Background: Leucine-rich repeat kinase 2 (LRRK2) has emerged as the most prevalent genetic cause of Parkinson’s disease (PD) among Caucasians. Patients carrying an LRRK2 mutation display significant variability of clinical and pathologic phenotypes across and within affected families. Methods: Herein, we review available clinical and pathologic data on patients with an LRRK2 mutation who have come to autopsy. Results: Thirty-eight patients have been reported who presented clinically with PD; parkinsonism with resistance to levodopa, supranuclear gaze palsy, or autonomic dysfunction; or tremor and dementia. Pathology showed typical PD-type Lewy body disease (LBD) in most patients, whereas in others there was ‘pure’ nigral degeneration (one with TDP-43-positive inclusions), diffuse LBD, or tau-, α-synuclein- or ubiquitin-positive pathology reminiscent of progressive supranuclear gaze palsy, multisystem atrophy, and frontotemporal dementia with ubiquitin-positive inclusions. Conclusions: Such clinical and pathologic variability suggests Lrrk2 acts upstream from other proteins implicated in neurodegeneration. Specific mutations may be associated with alternative progressive supranuclear gaze palsy-like or ‘pure’ nigral degeneration phenotypes. A different effect on Lrrk2 kinase activity may play a role in such heterogeneity.

This content is only available via PDF.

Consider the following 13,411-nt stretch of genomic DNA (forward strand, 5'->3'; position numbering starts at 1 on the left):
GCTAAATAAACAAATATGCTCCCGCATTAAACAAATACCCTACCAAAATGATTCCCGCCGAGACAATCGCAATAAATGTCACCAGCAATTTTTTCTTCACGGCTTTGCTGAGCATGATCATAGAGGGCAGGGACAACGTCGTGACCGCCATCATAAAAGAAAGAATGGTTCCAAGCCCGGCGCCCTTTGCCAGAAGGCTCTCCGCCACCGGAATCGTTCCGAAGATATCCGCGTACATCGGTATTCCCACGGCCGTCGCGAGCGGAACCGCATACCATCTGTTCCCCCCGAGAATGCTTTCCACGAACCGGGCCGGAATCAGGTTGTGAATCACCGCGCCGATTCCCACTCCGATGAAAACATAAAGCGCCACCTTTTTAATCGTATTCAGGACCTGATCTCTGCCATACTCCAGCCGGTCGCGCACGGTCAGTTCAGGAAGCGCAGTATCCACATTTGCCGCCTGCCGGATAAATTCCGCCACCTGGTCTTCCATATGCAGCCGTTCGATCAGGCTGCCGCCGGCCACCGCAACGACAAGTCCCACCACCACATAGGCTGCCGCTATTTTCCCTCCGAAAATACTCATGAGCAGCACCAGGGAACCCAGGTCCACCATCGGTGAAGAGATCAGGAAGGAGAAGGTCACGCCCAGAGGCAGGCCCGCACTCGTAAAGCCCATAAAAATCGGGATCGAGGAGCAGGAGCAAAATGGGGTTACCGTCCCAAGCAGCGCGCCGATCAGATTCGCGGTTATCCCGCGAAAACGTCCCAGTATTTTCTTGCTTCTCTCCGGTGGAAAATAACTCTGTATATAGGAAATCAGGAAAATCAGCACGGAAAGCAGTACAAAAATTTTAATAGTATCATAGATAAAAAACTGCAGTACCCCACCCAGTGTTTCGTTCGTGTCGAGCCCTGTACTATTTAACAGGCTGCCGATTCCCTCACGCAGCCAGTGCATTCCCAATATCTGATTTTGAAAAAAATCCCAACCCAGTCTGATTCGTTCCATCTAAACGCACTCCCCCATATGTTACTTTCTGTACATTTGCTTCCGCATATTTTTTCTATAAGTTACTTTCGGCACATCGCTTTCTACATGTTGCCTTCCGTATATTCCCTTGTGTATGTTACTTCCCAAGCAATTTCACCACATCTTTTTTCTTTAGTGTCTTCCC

Copyright / Drug Dosage / Disclaimer
Copyright: All rights reserved. No part of this publication may be translated into other languages, reproduced or utilized in any form or by any means, electronic or mechanical, including photocopying, recording, microcopying, or by any information storage and retrieval system, without permission in writing from the publisher.
Drug Dosage: The authors and the publisher have exerted every effort to ensure that drug selection and dosage set forth in this text are in accord with current recommendations and practice at the time of publication. However, in view of ongoing research, changes in government regulations, and the constant flow of information relating to drug therapy and drug reactions, the reader is urged to check the package insert for each drug for any changes in indications and dosage and for added warnings and precautions. This is particularly important when the recommended agent is a new and/or infrequently employed drug.
Disclaimer: The statements, opinions and data contained in this publication are solely those of the individual authors and contributors and not of the publishers and the editor(s). The appearance of advertisements or/and product references in the publication is not a warranty, endorsement, or approval of the products or services advertised or of their effectiveness, quality or safety. The publisher and the editor(s) disclaim responsibility for any injury to persons or property resulting from any ideas, methods, instructions or products referred to in the content or advertisements.